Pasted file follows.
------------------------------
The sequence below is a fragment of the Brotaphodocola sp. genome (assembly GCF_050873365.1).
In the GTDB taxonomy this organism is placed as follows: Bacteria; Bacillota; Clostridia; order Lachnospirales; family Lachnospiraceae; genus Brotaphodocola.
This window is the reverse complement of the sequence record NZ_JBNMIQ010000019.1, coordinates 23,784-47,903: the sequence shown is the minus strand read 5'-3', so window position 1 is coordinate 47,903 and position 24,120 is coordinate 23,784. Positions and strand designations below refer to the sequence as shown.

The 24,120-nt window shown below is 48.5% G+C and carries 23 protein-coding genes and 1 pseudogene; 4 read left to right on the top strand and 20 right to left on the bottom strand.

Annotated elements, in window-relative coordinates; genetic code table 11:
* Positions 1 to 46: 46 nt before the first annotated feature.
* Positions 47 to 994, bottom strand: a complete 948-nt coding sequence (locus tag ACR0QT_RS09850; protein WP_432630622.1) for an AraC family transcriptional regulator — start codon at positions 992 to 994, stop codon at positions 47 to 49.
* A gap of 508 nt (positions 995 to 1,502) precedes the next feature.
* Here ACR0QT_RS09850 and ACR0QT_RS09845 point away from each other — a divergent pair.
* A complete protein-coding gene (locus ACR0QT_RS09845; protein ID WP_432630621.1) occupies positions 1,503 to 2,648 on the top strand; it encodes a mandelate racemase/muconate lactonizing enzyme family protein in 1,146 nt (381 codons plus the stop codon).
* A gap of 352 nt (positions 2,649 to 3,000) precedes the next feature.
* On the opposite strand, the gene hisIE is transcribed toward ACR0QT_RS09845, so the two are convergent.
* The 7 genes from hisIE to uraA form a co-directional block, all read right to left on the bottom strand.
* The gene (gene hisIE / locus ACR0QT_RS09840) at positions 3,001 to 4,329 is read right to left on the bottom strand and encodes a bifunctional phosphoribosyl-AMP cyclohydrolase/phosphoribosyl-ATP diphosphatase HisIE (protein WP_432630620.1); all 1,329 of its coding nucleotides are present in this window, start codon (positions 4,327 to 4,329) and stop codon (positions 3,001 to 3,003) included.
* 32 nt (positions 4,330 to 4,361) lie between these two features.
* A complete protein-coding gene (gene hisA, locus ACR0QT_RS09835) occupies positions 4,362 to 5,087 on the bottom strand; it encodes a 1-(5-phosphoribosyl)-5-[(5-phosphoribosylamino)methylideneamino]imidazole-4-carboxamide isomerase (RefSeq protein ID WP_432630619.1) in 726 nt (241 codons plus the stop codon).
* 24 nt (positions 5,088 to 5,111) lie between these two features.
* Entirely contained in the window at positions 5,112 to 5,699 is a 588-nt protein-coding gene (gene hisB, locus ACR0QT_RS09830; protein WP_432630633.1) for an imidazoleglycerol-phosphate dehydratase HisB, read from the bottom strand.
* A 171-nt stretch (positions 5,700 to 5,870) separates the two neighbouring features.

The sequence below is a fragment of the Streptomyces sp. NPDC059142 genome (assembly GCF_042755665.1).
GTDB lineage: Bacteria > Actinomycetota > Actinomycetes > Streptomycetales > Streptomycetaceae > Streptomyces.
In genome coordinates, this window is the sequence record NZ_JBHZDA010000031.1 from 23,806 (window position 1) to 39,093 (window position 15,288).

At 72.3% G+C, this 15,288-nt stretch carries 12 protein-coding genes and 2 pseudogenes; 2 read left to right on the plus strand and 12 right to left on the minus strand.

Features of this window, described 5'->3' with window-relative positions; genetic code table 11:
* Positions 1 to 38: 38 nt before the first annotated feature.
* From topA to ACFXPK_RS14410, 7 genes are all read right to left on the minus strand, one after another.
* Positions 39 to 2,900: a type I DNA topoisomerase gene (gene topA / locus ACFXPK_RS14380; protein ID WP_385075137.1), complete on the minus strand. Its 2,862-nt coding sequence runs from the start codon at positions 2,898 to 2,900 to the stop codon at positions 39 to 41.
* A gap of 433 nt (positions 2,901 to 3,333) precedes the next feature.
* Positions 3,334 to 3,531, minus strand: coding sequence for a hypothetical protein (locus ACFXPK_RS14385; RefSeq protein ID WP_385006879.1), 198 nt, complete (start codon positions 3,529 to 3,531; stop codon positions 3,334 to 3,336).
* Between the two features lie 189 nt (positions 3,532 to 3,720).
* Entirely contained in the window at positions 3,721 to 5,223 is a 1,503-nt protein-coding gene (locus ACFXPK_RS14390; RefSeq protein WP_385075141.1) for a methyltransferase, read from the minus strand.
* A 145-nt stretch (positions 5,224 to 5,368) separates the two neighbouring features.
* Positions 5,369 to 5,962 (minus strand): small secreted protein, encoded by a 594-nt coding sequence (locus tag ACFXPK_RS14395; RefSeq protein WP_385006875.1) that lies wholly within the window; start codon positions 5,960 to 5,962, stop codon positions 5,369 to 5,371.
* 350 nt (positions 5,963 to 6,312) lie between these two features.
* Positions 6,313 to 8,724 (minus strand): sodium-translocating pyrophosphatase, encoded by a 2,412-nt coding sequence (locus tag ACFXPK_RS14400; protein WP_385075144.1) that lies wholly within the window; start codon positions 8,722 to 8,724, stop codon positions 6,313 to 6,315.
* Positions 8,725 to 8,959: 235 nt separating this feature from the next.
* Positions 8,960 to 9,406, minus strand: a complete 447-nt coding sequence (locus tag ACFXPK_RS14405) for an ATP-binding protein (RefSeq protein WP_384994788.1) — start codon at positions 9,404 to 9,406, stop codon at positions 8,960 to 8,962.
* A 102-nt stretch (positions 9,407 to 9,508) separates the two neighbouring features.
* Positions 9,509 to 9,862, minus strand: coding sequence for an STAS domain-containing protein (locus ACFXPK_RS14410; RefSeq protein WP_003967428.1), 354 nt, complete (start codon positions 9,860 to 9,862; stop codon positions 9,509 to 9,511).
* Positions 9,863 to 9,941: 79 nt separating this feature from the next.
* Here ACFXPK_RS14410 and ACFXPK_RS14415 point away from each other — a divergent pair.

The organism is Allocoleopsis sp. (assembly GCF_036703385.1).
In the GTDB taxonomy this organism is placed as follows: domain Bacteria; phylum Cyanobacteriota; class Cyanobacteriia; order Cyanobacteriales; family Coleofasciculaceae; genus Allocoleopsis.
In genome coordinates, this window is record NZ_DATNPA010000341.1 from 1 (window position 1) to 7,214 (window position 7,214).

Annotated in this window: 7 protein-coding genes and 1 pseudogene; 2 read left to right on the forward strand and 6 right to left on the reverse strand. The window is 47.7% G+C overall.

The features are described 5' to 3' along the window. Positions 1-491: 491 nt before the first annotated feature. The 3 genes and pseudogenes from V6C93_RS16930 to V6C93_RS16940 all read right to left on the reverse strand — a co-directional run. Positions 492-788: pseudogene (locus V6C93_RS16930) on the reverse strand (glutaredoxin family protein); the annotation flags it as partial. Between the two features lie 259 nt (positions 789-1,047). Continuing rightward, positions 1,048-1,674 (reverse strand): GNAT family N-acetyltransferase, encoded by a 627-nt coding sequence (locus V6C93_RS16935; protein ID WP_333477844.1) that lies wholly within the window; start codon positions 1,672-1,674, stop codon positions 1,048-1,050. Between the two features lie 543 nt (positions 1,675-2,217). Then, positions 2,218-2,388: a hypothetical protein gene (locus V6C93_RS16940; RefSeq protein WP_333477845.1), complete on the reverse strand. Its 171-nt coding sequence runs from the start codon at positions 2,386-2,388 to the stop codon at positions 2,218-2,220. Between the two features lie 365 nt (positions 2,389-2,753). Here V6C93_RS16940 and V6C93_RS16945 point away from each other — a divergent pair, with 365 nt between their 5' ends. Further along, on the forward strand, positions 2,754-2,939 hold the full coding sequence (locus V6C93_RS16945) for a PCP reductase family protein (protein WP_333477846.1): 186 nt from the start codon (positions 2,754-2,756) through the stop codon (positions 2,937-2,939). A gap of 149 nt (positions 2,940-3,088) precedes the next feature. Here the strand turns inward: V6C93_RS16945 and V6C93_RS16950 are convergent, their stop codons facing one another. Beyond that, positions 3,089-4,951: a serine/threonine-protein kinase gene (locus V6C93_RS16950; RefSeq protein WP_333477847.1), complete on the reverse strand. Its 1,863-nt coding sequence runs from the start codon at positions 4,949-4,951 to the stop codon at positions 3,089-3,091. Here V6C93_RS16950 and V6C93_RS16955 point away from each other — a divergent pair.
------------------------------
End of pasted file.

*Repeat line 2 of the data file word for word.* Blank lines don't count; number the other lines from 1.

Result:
In the GTDB taxonomy this organism is placed as follows: Bacteria; Bacillota; Clostridia; order Lachnospirales; family Lachnospiraceae; genus Brotaphodocola.